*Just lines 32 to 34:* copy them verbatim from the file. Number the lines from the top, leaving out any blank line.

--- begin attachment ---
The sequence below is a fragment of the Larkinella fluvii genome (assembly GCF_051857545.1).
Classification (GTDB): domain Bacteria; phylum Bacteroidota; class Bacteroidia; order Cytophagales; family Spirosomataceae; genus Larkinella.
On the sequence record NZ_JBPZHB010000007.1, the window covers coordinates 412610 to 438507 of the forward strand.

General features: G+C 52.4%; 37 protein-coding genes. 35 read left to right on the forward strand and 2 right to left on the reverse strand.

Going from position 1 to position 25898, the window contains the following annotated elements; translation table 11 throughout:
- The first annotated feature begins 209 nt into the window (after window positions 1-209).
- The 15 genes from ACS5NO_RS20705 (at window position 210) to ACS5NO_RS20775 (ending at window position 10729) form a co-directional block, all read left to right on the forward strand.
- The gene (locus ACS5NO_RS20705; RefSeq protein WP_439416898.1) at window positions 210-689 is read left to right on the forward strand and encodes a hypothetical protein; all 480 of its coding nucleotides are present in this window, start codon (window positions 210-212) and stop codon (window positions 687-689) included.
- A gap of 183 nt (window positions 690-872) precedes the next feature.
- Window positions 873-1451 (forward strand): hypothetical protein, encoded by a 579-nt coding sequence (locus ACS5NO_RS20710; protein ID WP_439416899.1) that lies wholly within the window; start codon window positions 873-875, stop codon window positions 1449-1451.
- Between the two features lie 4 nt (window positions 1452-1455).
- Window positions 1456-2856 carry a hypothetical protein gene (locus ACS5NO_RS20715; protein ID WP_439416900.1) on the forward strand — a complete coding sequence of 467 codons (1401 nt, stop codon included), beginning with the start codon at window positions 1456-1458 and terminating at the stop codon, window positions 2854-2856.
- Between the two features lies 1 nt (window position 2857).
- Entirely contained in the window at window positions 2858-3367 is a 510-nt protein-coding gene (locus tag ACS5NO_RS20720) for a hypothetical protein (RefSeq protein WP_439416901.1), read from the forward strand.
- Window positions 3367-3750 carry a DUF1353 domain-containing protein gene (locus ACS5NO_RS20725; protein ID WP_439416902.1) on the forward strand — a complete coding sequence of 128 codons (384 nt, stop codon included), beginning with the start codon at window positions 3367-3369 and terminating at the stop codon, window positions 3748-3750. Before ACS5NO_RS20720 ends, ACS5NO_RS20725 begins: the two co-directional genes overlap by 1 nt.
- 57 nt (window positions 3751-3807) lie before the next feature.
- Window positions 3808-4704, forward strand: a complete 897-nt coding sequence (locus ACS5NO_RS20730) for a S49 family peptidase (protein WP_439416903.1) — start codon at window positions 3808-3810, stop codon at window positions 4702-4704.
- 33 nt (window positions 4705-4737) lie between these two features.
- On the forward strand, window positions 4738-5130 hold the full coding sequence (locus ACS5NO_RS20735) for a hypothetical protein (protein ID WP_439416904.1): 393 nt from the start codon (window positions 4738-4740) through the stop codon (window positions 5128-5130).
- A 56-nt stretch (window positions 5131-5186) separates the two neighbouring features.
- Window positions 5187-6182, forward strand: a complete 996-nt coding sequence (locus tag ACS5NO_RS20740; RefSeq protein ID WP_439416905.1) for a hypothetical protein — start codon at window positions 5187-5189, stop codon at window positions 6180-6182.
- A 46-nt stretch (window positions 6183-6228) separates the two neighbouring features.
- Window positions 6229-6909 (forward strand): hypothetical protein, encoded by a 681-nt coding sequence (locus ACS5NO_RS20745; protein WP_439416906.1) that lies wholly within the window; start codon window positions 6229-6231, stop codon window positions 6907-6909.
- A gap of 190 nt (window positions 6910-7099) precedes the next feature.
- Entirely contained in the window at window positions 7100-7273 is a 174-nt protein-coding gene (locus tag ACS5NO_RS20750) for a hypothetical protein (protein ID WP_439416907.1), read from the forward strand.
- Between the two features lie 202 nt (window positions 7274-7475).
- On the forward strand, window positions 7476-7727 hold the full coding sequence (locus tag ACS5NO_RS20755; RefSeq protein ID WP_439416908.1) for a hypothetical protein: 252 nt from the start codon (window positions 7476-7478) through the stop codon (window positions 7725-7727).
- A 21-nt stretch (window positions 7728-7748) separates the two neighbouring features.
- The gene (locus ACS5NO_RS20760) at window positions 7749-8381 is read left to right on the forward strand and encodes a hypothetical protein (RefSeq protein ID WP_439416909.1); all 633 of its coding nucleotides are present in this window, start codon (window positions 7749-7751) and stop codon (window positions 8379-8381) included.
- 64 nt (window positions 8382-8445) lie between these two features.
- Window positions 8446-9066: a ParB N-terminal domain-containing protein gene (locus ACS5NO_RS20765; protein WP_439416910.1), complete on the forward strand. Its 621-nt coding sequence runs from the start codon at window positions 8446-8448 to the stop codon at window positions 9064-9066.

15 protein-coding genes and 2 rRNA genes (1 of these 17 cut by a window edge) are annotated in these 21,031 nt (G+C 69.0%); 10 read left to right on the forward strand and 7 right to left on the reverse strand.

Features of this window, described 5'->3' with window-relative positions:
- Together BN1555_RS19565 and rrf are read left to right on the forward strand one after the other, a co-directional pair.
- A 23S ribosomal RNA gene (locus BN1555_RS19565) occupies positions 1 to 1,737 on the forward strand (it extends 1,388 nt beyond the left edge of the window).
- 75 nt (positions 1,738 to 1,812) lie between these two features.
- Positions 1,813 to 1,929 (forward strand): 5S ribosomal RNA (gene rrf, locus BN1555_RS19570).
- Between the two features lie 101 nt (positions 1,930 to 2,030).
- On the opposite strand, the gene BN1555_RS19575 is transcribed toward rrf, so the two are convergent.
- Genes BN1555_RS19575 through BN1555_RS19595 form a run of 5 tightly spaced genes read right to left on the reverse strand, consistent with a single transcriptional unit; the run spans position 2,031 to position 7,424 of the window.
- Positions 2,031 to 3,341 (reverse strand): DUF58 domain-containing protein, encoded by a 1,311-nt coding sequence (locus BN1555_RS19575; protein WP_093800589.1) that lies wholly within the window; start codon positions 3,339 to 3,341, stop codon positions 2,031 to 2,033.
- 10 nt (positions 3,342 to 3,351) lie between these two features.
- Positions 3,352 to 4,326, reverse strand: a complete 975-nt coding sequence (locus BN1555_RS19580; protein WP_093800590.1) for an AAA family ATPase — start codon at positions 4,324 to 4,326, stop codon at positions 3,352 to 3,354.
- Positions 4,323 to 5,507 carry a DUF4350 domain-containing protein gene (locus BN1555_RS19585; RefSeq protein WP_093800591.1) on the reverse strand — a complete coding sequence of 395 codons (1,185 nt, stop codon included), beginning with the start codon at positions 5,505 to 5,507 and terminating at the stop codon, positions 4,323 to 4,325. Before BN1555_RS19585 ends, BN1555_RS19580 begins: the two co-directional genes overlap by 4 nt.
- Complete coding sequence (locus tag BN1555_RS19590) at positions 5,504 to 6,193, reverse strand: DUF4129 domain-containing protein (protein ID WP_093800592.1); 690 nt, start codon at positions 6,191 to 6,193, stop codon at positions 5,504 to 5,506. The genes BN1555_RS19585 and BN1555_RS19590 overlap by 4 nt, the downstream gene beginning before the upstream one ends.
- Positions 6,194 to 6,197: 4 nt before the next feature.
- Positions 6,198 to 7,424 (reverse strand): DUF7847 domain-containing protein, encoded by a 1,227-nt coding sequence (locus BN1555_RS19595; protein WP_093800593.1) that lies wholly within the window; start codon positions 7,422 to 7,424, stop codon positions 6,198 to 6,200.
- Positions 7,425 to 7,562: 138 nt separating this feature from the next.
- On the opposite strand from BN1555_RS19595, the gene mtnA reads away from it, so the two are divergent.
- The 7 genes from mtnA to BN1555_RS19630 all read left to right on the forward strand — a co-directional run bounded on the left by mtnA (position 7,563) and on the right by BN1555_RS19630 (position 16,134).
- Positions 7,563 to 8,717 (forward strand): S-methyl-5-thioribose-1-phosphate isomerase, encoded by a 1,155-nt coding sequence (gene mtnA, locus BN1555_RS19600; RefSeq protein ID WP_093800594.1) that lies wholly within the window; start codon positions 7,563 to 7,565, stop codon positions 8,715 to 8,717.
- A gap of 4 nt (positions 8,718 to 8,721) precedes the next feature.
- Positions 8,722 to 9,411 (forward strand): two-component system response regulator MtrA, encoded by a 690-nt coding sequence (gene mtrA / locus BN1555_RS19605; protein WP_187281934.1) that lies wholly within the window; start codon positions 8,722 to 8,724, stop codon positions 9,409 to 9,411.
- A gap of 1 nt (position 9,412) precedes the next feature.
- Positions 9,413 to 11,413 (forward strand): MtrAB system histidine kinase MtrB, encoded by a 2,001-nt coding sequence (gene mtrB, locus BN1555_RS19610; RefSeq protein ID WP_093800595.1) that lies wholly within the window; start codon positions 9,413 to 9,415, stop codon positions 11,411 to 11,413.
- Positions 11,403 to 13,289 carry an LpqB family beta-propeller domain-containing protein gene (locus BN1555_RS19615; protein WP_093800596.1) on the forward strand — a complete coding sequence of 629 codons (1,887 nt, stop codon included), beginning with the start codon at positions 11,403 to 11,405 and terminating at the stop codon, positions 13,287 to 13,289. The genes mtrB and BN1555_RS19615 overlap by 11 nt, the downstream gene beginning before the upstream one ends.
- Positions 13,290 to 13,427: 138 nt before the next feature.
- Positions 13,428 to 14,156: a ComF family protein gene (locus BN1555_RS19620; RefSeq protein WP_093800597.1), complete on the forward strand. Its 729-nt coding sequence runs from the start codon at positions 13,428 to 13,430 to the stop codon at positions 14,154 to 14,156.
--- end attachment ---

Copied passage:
15 protein-coding genes and 2 rRNA genes (1 of these 17 cut by a window edge) are annotated in these 21,031 nt (G+C 69.0%); 10 read left to right on the forward strand and 7 right to left on the reverse strand.

Features of this window, described 5'->3' with window-relative positions:
- Together BN1555_RS19565 and rrf are read left to right on the forward strand one after the other, a co-directional pair.